So everything you read about entering Cambodia over land is horror stories, from being stuck at the border for hours to having to pay very inflated fees because you caught the guard during a bad day. Whether this is true or not we will never know, our crossing was quick easy and painless. The whole trip was easy and a bit of an eye opener. We thought Vietnam seemed to be a poor country, although the main cities were nice and modern, some standards are much lower than home. Driving through the country side of Cambodia was amazing, and more so was seeing people enjoying their lives even though clearly there is alot more poverty here. From our first few hours in the country we could already tell the people were much more friendly than previous cities, and the people that we spoke to were just curious about where we are from.
From the bus station we hired a tuk tuk to take us to a hotel and he brought us to his friends (common practice here). The place was quite simple, but nice and cheap enough, so we stayed. For the rest of the day we explored and ate the local food, which was delicious and suprisingly different than Vietnams.
We planned on leaving for Sihanookville and the islands surrounding in the morning, however apparently it was election day and nothing was running until the following day. Instead we went to see all of the landmarks in the city to fill the time, but each and everyone was also closed, very dissapointing... so we decided to upload photos at a nearby internet cafe instead. When we were leaving our hotel the employees were all downstairs celebrating election day being over and invited us to join them. The beers were extra cheap because it was a party, and they shared their seafood dishes with us and taught us about different things and words in Cambodian culture. The next day we saw a few sights early before heading south via bus.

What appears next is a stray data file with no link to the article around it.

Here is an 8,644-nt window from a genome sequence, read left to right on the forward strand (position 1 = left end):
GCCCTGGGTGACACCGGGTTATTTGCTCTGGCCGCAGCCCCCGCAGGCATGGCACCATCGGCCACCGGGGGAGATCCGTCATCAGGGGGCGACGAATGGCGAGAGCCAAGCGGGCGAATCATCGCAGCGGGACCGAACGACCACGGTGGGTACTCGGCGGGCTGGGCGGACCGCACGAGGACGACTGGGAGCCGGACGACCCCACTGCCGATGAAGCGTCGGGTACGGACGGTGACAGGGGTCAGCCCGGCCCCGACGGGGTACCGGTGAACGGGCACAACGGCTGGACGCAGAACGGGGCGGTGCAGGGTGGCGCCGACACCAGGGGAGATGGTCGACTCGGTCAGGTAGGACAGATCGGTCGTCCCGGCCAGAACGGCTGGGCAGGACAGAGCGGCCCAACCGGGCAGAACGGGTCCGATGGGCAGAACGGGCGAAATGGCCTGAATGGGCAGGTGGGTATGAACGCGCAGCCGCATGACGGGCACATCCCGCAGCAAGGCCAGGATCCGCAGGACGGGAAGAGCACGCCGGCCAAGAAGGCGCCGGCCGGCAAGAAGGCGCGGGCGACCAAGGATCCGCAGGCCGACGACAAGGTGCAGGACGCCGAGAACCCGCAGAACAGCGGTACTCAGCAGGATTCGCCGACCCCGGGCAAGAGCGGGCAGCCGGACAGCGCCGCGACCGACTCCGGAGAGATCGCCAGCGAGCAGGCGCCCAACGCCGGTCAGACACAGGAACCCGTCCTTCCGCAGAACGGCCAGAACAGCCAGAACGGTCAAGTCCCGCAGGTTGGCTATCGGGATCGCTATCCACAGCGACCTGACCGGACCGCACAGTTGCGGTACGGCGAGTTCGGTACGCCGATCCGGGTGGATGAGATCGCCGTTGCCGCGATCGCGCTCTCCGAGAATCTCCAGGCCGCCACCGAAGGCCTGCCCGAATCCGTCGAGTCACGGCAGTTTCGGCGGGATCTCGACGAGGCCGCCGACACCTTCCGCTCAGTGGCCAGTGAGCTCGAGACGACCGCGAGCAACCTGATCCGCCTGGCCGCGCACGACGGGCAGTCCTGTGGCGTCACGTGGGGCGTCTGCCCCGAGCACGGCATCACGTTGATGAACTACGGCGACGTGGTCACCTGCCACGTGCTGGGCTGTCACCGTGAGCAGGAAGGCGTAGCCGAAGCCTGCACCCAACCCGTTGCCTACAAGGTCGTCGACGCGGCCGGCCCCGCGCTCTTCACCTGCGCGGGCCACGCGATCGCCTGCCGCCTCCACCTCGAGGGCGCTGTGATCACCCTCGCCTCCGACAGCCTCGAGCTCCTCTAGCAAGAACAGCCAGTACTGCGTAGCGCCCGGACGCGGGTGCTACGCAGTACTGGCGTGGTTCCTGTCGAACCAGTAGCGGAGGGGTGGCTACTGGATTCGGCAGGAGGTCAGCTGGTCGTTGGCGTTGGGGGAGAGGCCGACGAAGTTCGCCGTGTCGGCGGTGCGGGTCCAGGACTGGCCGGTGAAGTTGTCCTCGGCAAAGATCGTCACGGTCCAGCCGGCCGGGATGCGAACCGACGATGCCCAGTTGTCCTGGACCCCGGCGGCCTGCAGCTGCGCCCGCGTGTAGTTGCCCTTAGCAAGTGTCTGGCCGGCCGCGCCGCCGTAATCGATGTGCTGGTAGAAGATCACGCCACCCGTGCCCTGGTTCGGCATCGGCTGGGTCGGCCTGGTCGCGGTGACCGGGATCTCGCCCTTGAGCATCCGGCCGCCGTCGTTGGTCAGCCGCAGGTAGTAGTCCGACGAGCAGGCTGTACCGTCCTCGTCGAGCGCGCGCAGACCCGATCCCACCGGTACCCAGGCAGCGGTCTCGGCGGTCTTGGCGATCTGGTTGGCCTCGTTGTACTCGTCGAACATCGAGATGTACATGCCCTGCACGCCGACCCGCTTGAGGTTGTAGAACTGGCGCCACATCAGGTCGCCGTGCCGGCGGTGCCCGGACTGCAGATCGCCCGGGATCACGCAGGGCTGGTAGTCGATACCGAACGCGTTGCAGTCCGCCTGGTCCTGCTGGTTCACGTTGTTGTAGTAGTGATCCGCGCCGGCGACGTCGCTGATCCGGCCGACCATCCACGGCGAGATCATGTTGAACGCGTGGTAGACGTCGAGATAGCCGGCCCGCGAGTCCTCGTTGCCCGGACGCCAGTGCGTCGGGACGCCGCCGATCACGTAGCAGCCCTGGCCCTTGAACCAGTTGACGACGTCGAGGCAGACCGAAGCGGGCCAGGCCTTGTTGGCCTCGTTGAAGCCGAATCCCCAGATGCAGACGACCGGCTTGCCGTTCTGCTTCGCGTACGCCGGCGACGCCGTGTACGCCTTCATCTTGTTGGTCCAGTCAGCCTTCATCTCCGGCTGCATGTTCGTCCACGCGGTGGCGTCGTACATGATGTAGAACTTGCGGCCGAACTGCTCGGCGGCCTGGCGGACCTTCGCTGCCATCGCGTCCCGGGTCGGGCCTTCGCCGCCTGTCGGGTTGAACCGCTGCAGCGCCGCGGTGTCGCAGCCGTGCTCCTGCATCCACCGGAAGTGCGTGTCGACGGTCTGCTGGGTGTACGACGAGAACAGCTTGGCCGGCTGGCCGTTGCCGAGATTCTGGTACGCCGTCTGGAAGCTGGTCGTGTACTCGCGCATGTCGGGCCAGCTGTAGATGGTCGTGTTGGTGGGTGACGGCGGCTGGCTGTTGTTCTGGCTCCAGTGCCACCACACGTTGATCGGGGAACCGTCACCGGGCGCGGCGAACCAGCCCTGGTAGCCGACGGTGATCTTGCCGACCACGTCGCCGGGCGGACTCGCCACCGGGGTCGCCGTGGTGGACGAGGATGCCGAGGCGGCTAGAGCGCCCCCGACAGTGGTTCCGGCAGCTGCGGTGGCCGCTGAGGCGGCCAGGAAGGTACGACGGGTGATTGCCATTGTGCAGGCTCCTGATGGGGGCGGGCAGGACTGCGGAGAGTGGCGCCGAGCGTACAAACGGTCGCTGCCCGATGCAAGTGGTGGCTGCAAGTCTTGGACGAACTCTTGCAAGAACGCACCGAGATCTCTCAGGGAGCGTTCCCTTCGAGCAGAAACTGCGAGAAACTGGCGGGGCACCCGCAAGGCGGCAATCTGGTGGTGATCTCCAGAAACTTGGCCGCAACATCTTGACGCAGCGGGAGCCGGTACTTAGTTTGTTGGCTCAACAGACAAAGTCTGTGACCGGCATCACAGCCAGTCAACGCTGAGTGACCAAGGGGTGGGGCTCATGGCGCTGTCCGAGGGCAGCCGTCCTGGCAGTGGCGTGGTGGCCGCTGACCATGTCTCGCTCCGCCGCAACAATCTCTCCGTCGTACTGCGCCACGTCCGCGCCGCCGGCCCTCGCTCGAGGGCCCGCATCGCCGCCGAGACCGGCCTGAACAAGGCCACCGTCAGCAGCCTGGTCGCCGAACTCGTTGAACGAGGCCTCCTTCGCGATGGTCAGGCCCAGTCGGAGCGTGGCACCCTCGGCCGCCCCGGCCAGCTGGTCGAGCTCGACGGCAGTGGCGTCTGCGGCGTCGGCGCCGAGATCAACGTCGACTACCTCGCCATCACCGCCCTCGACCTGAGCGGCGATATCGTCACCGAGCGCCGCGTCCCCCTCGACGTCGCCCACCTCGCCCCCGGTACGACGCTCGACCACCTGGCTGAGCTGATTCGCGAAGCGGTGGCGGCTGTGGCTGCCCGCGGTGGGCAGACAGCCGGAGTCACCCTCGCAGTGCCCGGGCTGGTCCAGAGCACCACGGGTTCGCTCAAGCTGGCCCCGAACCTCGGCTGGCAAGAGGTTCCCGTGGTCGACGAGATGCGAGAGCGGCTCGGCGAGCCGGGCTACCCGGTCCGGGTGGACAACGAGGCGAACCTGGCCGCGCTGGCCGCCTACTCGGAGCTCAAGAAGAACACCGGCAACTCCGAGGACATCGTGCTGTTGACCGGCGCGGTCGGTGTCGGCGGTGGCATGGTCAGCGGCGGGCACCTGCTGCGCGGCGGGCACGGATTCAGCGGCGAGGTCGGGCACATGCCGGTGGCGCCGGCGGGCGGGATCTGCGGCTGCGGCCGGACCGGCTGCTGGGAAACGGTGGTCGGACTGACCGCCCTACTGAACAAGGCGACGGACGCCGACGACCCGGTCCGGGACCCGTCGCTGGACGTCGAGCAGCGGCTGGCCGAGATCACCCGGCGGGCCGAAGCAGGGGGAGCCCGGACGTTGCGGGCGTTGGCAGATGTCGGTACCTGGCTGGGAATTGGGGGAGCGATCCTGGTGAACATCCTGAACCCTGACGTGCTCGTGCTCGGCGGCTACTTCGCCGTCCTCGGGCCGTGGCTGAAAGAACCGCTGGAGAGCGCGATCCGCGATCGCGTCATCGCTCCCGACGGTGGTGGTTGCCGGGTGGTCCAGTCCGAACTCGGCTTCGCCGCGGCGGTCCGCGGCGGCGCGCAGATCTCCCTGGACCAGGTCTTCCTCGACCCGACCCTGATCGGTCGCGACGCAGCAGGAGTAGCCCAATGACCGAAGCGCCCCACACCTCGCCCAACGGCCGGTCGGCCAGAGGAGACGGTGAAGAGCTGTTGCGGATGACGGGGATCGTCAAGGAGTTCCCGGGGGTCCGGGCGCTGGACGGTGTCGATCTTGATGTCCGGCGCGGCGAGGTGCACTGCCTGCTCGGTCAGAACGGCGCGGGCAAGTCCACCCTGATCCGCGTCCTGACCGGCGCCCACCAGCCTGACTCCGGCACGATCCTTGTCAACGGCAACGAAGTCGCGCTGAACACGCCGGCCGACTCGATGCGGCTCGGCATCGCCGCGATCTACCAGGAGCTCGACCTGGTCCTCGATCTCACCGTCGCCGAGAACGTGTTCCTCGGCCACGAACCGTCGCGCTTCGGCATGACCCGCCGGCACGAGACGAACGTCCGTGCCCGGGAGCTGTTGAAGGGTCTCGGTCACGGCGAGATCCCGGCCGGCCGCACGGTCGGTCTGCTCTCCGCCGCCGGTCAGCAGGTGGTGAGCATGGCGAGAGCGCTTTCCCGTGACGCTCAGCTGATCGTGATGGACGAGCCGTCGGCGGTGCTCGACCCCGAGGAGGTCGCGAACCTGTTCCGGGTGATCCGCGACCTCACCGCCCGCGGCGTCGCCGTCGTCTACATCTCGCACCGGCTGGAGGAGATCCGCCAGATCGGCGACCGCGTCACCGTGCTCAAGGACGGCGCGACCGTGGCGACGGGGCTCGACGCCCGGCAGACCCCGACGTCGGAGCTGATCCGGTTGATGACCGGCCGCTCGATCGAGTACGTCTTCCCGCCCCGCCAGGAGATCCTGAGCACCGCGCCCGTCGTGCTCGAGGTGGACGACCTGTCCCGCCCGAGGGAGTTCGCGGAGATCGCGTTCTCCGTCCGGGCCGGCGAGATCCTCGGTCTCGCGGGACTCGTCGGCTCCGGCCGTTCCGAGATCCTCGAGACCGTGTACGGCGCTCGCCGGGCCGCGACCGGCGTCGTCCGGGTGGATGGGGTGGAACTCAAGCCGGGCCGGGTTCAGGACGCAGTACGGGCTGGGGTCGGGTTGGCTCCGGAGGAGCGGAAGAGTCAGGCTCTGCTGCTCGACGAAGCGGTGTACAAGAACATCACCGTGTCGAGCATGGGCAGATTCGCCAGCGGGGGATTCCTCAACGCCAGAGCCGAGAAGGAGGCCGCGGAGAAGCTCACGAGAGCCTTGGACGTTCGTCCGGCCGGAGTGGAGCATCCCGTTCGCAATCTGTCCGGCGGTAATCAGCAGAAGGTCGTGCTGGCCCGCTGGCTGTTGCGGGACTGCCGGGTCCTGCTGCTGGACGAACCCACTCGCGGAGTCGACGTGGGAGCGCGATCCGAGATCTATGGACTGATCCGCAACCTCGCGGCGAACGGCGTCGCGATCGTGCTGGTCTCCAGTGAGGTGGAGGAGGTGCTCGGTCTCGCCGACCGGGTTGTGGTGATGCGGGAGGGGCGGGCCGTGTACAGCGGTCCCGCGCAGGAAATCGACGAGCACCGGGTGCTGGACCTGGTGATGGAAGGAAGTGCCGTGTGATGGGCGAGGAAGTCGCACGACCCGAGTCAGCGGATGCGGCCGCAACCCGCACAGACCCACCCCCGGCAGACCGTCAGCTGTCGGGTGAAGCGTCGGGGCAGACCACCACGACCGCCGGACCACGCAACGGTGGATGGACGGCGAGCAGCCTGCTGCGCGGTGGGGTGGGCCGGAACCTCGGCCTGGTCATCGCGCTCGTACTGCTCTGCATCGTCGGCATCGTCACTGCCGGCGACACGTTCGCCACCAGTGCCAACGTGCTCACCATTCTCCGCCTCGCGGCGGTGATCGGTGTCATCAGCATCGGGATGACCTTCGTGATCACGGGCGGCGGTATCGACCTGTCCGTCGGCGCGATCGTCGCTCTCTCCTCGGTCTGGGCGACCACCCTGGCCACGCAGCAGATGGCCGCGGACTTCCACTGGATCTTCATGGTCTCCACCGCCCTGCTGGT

We visited the Royal palace, which was beautiful. A few areas we were not allowed to enter however, because the king was on the premises, which made it seem a little more cool. Next to this we also visited a place called the Silver Pagoda. This name comes from the fact that the entire floor on the inside is made from silver tiles, but this was not its most impressive feature. The whole temple is dedicated to 2 Buddha statues, one is very small but entirely carved from jade, and the other stood as tall as me and is solid gold and adorned with many diamonds and jewels. These were very beautiful, although as in most religious buildings we were not allowed to take a single photo inside.
For a capital city Phnom Penh was much quiter than I would have expected. However even though the people were the nicest we have met so far, the street children were the worst. If you bought anything from one all of the other kids would harass you telling you its not fair and that they are starving because of you (even though it was quite clear they weren't just by the clothes that they wore). If you didn't by a thing from any of them the harassment was worse, and their english, especially swear words, was unbelievably good. All we could do was ignore them, and we did and went on with our exploring.
So finally off to tropical paradise....